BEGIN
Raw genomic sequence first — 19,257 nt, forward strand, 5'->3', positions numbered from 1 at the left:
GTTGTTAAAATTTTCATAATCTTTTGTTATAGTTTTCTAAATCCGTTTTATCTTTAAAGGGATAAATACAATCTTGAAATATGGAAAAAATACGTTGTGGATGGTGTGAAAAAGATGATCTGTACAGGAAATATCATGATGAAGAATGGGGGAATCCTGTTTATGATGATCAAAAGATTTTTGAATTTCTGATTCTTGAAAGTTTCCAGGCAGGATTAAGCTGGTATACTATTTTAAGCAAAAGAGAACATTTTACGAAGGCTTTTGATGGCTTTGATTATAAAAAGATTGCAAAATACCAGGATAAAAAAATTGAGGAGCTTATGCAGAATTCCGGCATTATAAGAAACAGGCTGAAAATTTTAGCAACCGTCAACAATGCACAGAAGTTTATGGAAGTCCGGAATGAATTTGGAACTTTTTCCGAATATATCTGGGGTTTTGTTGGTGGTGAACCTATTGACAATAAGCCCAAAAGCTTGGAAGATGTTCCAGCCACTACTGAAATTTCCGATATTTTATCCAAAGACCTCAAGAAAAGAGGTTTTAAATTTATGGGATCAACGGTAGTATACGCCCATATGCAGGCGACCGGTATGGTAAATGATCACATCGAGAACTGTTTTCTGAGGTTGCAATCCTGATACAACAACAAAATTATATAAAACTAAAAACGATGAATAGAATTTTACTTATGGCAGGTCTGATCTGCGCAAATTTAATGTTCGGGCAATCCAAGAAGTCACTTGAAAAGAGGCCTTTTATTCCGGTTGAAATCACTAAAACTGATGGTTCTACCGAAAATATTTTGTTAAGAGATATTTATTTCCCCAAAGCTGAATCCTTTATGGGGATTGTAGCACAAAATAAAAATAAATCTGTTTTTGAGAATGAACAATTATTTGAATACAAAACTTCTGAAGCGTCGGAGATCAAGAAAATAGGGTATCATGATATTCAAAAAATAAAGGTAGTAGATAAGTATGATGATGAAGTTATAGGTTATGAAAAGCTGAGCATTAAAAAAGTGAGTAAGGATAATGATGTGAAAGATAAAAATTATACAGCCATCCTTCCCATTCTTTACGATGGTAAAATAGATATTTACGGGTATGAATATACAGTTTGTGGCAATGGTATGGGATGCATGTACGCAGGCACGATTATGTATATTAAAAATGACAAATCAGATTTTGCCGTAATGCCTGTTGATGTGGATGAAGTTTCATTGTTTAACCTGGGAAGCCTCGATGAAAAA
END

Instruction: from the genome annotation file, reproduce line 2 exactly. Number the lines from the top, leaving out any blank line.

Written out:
GTTGTTAAAATTTTCATAATCTTTTGTTATAGTTTTCTAAATCCGTTTTATCTTTAAAGGGATAAATACAATCTTGAAATATGGAAAAAATACGTTGTGGATGGTGTGAAAAAGATGATCTGTACAGGAAATATCATGATGAAGAATGGGGGAATCCTGTTTATGATGATCAAAAGATTTTTGAATTTCTGATTCTTGAAAGTTTCCAGGCAGGATTAAGCTGGTATACTATTTTAAGCAAAAGAGAACATTTTACGAAGGCTTTTGATGGCTTTGATTATAAAAAGATTGCAAAATACCAGGATAAAAAAATTGAGGAGCTTATGCAGAATTCCGGCATTATAAGAAACAGGCTGAAAATTTTAGCAACCGTCAACAATGCACAGAAGTTTATGGAAGTCCGGAATGAATTTGGAACTTTTTCCGAATATATCTGGGGTTTTGTTGGTGGTGAACCTATTGACAATAAGCCCAAAAGCTTGGAAGATGTTCCAGCCACTACTGAAATTTCCGATATTTTATCCAAAGACCTCAAGAAAAGAGGTTTTAAATTTATGGGATCAACGGTAGTATACGCCCATATGCAGGCGACCGGTATGGTAAATGATCACATCGAGAACTGTTTTCTGAGGTTGCAATCCTGATACAACAACAAAATTATATAAAACTAAAAACGATGAATAGAATTTTACTTATGGCAGGTCTGATCTGCGCAAATTTAATGTTCGGGCAATCCAAGAAGTCACTTGAAAAGAGGCCTTTTATTCCGGTTGAAATCACTAAAACTGATGGTTCTACCGAAAATATTTTGTTAAGAGATATTTATTTCCCCAAAGCTGAATCCTTTATGGGGATTGTAGCACAAAATAAAAATAAATCTGTTTTTGAGAATGAACAATTATTTGAATACAAAACTTCTGAAGCGTCGGAGATCAAGAAAATAGGGTATCATGATATTCAAAAAATAAAGGTAGTAGATAAGTATGATGATGAAGTTATAGGTTATGAAAAGCTGAGCATTAAAAAAGTGAGTAAGGATAATGATGTGAAAGATAAAAATTATACAGCCATCCTTCCCATTCTTTACGATGGTAAAATAGATATTTACGGGTATGAATATACAGTTTGTGGCAATGGTATGGGATGCATGTACGCAGGCACGATTATGTATATTAAAAATGACAAATCAGATTTTGCCGTAATGCCTGTTGATGTGGATGAAGTTTCATTGTTTAACCTGGGAAGCCTCGATGAAAAA